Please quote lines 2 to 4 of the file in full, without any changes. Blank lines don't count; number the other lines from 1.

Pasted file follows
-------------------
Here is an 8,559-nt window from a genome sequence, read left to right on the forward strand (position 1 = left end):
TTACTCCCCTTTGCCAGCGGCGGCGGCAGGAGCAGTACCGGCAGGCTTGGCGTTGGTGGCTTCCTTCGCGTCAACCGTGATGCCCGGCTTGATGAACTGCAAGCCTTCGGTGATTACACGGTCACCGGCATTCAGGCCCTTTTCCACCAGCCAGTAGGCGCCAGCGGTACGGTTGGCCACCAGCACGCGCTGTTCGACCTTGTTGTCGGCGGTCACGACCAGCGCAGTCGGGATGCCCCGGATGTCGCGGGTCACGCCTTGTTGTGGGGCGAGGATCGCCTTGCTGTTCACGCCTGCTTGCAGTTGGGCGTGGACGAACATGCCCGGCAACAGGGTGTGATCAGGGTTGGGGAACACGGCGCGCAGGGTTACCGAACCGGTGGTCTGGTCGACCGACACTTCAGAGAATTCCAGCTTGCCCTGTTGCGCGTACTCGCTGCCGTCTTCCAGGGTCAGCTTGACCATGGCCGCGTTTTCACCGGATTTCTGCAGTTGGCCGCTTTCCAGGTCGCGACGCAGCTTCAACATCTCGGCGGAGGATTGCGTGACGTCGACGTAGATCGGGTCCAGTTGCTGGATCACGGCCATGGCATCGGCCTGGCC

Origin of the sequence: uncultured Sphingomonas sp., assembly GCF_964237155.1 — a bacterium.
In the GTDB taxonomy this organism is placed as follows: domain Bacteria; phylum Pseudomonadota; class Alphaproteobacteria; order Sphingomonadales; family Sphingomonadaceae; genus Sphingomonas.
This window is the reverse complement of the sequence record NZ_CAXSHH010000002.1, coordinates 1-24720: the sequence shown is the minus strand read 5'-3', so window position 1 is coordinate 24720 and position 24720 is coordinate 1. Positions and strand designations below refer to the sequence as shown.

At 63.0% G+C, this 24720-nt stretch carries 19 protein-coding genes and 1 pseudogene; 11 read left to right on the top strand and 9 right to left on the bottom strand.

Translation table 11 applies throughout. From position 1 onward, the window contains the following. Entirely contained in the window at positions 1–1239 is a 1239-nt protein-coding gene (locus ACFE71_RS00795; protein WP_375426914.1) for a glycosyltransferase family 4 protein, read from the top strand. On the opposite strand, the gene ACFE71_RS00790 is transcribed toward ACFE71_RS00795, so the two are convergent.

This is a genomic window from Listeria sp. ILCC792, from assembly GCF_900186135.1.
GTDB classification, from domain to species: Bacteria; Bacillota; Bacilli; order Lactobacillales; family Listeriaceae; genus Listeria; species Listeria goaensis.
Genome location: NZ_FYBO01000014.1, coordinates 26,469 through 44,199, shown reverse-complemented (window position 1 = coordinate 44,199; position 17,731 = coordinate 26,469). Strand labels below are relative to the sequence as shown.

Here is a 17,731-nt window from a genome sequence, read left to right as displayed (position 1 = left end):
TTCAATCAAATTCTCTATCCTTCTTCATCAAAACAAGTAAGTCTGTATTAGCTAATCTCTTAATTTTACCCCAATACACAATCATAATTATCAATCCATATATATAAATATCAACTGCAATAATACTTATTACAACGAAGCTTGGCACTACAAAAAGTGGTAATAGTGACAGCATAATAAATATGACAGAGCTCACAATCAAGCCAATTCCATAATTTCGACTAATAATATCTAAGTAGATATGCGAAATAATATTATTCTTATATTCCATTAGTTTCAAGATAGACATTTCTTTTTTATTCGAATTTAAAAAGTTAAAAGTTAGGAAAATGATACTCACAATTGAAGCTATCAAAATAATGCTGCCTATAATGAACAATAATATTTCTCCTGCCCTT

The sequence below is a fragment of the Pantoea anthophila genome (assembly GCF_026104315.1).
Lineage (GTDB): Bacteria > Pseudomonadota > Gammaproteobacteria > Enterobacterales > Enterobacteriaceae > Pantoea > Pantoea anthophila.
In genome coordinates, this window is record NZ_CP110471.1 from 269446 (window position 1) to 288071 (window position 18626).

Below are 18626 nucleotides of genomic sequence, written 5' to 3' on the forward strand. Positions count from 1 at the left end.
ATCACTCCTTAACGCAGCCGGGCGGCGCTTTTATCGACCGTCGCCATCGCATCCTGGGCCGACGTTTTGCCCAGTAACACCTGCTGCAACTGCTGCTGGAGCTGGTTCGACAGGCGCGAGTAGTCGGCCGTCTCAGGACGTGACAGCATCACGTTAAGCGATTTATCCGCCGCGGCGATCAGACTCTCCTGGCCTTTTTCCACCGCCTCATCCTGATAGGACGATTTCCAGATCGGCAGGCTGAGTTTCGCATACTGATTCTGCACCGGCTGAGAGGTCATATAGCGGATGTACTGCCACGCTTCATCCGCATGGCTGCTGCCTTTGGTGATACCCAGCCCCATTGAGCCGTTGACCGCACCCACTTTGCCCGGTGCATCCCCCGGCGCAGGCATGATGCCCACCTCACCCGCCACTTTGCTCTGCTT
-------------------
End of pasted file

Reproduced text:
TTACTCCCCTTTGCCAGCGGCGGCGGCAGGAGCAGTACCGGCAGGCTTGGCGTTGGTGGCTTCCTTCGCGTCAACCGTGATGCCCGGCTTGATGAACTGCAAGCCTTCGGTGATTACACGGTCACCGGCATTCAGGCCCTTTTCCACCAGCCAGTAGGCGCCAGCGGTACGGTTGGCCACCAGCACGCGCTGTTCGACCTTGTTGTCGGCGGTCACGACCAGCGCAGTCGGGATGCCCCGGATGTCGCGGGTCACGCCTTGTTGTGGGGCGAGGATCGCCTTGCTGTTCACGCCTGCTTGCAGTTGGGCGTGGACGAACATGCCCGGCAACAGGGTGTGATCAGGGTTGGGGAACACGGCGCGCAGGGTTACCGAACCGGTGGTCTGGTCGACCGACACTTCAGAGAATTCCAGCTTGCCCTGTTGCGCGTACTCGCTGCCGTCTTCCAGGGTCAGCTTGACCATGGCCGCGTTTTCACCGGATTTCTGCAGTTGGCCGCTTTCCAGGTCGCGACGCAGCTTCAACATCTCGGCGGAGGATTGCGTGACGTCGACGTAGATCGGGTCCAGTTGCTGGATCACGGCCATGGCATCGGCCTGGCC

Origin of the sequence: uncultured Sphingomonas sp., assembly GCF_964237155.1 — a bacterium.
In the GTDB taxonomy this organism is placed as follows: domain Bacteria; phylum Pseudomonadota; class Alphaproteobacteria; order Sphingomonadales; family Sphingomonadaceae; genus Sphingomonas.